Last month, I spent most of my mornings and evenings in what is possibly the most romantic restaurant in the world. A room solely lit by candles flickered while the strains of guitars and mandolins floated through the dining room. I am now convinced there is nothing like the sound of sweet tarantellas. La Sponda is the restaurant at Le Sirenuse, which we stayed at for most of our week in Amalfi Coast. This hotel, running under the Sersale family ownership since 1951, will take you back to halcyon days. It's bedroom and restaurant windows overlook the majolica-tiled dome of Santa Maria Assunta. In the distance, fishing boats embrace the rocky coastline.
Despite being a Michelin starred restaurant, the dress code was semi-formal. Summer dresses and linen trousers looked fine, flip flops definitely did not. Me being me, there were no holds barred. How many times do you get to have a candle-lit dinner while gazing at the stars, with the love of your life gazing at you? Of course I was going to wear a floor sweeping silk gown of grey and green like something straight out of Titanic. The staff at La Sponda treated me like the empress I felt. Despite it being a three course meal; being honeymoon guests of the hotel and having a birthday boy meant there were several tasters and desserts. Our reservation was at 9 p.m but we were still conversing with the waiters and sommelier until close to midnight.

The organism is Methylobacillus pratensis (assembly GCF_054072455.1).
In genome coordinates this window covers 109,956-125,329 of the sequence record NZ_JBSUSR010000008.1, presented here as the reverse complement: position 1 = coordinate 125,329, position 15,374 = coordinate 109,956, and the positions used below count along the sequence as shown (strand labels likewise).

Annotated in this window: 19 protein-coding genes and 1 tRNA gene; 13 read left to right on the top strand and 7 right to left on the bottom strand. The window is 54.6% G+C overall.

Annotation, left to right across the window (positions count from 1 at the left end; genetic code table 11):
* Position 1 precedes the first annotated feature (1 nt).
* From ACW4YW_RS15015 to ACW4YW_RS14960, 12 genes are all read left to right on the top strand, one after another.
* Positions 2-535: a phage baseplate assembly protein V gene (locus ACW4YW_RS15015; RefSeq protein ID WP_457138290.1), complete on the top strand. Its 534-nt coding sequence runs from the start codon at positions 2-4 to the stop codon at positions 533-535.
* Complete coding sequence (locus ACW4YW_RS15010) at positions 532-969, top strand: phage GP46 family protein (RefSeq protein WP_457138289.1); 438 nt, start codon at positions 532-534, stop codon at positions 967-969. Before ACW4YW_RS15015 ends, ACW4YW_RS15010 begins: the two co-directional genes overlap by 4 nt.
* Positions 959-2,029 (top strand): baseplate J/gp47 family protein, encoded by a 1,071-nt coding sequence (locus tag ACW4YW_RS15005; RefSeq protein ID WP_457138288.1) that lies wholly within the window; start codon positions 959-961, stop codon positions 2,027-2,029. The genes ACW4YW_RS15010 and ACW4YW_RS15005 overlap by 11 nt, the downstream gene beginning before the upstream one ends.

It's a rare thing for an under 30 to be heading a Michelin-starred restaurant but Chef Gennaro Russo's light Mediterranean touch really impresses. There was meat on the menu, but needless to say, seafood is where La Sponda exceeds the mark.
My main course, described as a astice blu confit was a blue lobster salad- meat so soft and lightly flavoured it was almost melting in the mouth. My husband was a lot more adventurous. He asked the waiter: "What is something I can only eat at La Sponda?" The waiter's eyes lit up. He talked about a very old cod dish that has fallen out of popularity in the area as menus attract tourist tastebuds but still favoured by ancestral homes. Baccalà glassato was a salted and dried cod, stewed and partnered with vine baby tomatoes. When the dish arrived, both of us were very amused. "I know you said that this is something you can only have this dried and salted cod in Positano, but in Bangladesh, where our families are from, this is a household staple!" How uncanny it was to be miles away from home and still be brought back by familiar flavours.
The experience is one I will treasure as one of those picturesque moments where you think life couldn't get any better, and then someone puts another fragola dessert in front of you. We happily retreated to our hotel room with hearts and purses lighter. Who said romance was dead?